Nya Jerami fled Thesolo for the glitz and glamour of NYC but discovered that her Prince Charming only exists in her virtual dating games. When Nya returns home for a royal wedding, she accidentally finds herself up close and personal—in bed—with the real-life celebrity prince who she loves to hate.
For Johan von Braustein, the red-headed step-prince of Liechtienbourg, acting as paparazzi bait is a ruse that protects his brother—the heir to the throne—and his own heart. When a royal referendum threatens his brother’s future, a fake engagement is the perfect way to keep the cameras on him.
Nya and Johan both have good reasons to avoid love, but as desires are laid bare behind palace doors, they must decide if their fake romance will lead to a happily-ever-after.
I can't even tell you how much I wanted to love this book, with that cover (to die for!) and all of that fabulous diversity rep, but, like the others in the Reluctant Royals series, it fell short for me. Don't get me wrong, I enjoyed A Prince on Paper by Alyssa Cole, but I wanted to gush about it and I didn't get to that place.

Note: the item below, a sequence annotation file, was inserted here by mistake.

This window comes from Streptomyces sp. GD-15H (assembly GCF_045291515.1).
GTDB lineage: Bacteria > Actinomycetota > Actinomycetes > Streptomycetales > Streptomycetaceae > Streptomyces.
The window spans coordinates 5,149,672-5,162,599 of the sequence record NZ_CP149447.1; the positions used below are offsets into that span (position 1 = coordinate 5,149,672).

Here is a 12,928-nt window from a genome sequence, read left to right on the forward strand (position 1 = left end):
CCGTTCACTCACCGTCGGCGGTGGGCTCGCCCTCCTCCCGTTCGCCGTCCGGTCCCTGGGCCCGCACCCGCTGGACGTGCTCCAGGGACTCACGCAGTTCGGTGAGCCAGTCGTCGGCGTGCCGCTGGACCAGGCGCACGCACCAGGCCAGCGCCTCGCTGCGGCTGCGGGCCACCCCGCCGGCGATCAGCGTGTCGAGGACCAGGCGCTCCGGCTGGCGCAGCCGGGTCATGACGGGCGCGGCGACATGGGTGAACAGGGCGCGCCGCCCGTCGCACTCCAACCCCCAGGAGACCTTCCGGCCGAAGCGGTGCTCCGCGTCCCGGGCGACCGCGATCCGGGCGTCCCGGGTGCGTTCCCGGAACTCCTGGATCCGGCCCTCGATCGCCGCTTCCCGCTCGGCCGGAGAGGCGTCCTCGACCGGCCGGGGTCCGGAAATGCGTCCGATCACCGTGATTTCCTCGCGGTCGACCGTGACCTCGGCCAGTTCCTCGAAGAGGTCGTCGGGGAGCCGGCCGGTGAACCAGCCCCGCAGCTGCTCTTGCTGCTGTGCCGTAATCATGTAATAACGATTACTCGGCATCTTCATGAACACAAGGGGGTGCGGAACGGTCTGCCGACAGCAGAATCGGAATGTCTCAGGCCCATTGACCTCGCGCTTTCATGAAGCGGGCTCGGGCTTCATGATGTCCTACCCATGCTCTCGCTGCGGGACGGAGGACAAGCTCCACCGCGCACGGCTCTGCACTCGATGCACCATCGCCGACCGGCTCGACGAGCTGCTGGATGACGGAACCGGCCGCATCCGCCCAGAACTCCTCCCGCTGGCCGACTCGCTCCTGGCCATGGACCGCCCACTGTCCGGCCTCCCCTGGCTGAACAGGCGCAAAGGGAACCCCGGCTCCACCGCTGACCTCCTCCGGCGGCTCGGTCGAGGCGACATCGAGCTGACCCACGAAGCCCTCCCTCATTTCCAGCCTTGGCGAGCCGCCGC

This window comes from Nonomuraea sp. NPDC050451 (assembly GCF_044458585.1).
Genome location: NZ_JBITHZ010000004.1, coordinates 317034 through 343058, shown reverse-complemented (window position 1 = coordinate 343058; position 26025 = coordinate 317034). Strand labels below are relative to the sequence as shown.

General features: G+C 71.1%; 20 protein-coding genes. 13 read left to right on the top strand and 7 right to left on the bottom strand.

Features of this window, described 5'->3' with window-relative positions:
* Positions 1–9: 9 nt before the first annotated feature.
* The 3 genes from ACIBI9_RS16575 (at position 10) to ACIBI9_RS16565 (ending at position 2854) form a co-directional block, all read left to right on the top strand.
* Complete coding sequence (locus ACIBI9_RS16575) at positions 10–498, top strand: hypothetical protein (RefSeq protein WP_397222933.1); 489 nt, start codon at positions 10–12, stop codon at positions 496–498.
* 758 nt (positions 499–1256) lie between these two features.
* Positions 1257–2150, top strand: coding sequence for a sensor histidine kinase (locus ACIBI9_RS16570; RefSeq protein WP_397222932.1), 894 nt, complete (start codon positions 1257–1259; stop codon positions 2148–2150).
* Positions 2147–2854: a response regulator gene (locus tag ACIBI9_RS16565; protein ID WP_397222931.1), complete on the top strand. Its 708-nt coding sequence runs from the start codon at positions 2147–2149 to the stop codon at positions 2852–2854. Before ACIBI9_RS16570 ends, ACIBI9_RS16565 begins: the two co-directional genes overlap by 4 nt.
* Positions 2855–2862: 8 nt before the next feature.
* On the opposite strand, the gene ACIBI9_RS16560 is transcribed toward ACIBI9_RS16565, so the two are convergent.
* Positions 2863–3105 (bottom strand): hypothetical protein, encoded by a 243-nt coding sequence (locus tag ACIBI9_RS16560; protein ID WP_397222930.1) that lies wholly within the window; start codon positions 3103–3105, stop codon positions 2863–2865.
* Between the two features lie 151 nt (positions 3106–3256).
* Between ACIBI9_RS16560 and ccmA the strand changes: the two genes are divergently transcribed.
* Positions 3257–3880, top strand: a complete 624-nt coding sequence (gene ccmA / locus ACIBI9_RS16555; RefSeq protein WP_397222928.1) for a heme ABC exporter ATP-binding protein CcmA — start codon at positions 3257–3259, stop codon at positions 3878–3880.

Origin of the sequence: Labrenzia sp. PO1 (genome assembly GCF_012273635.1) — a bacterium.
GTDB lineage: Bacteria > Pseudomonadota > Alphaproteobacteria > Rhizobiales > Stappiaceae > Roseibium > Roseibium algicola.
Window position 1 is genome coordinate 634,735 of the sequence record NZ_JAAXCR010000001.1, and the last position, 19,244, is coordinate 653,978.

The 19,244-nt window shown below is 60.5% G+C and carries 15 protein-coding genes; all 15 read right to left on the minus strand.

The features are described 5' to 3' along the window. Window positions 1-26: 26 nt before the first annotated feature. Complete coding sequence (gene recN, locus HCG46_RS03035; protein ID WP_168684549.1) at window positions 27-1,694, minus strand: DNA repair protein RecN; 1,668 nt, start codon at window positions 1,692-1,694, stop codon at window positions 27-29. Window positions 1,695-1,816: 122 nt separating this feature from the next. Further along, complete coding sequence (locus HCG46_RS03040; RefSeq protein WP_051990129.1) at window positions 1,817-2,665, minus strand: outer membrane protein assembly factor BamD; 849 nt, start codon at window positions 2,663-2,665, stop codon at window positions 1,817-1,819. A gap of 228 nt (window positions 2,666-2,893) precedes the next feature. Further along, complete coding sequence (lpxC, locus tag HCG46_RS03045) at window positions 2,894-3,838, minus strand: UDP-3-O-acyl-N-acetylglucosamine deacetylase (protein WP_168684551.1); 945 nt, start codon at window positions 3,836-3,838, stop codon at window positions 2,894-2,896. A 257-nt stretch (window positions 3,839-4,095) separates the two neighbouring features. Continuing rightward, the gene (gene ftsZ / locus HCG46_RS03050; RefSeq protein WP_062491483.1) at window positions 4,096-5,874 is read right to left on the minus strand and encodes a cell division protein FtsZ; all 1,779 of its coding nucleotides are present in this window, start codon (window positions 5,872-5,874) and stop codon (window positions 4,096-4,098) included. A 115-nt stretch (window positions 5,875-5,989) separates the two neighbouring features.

I started off really enjoying the story. I live for a princess-fantasy story, and I also love an aloof bad boy (though that really isn't even the male MC), so the book really piqued my interest. I was sure I was going to give the story at least 4-stars, then things started to fall apart a bit for me.
The story is really, really long, clocking in at just under 400 pages, and it felt that way to me. The plot felt like it was getting more and more convoluted as it went along, with government conspiracies, a fake engagement, and multiple layers of family issues, and I felt my attention wavering away from the main couple. The plot became too busy for me.
I also didn't quite feel the true chemistry between the MCs. I mean, I felt some of the lust, but there was even a "big misunderstanding" looming until nearly the end of the story, so I didn't see how the "love" could really develop.
I adored the protective big brother character in Johan, but I felt Nya's portrayal was more disjointed. I also didn't get why Johan was so fixated on preserving the family's royal image when everything was resolved so seamlessly and without any hiccups at the end. I was picturing more traditional, uptight old monarchy-vibes and that's... not what we get. It all resolved too easily, and the whole drama felt too... simple (being vague because of spoilers).
Overall, I enjoyed the story and I enjoyed the book, but I think I just wanted to like it so darn much that that carried me through. Still, the cover and the diversity is everything, and Avon and the author should be really proud of that.
*Copy provided in exchange for an honest review*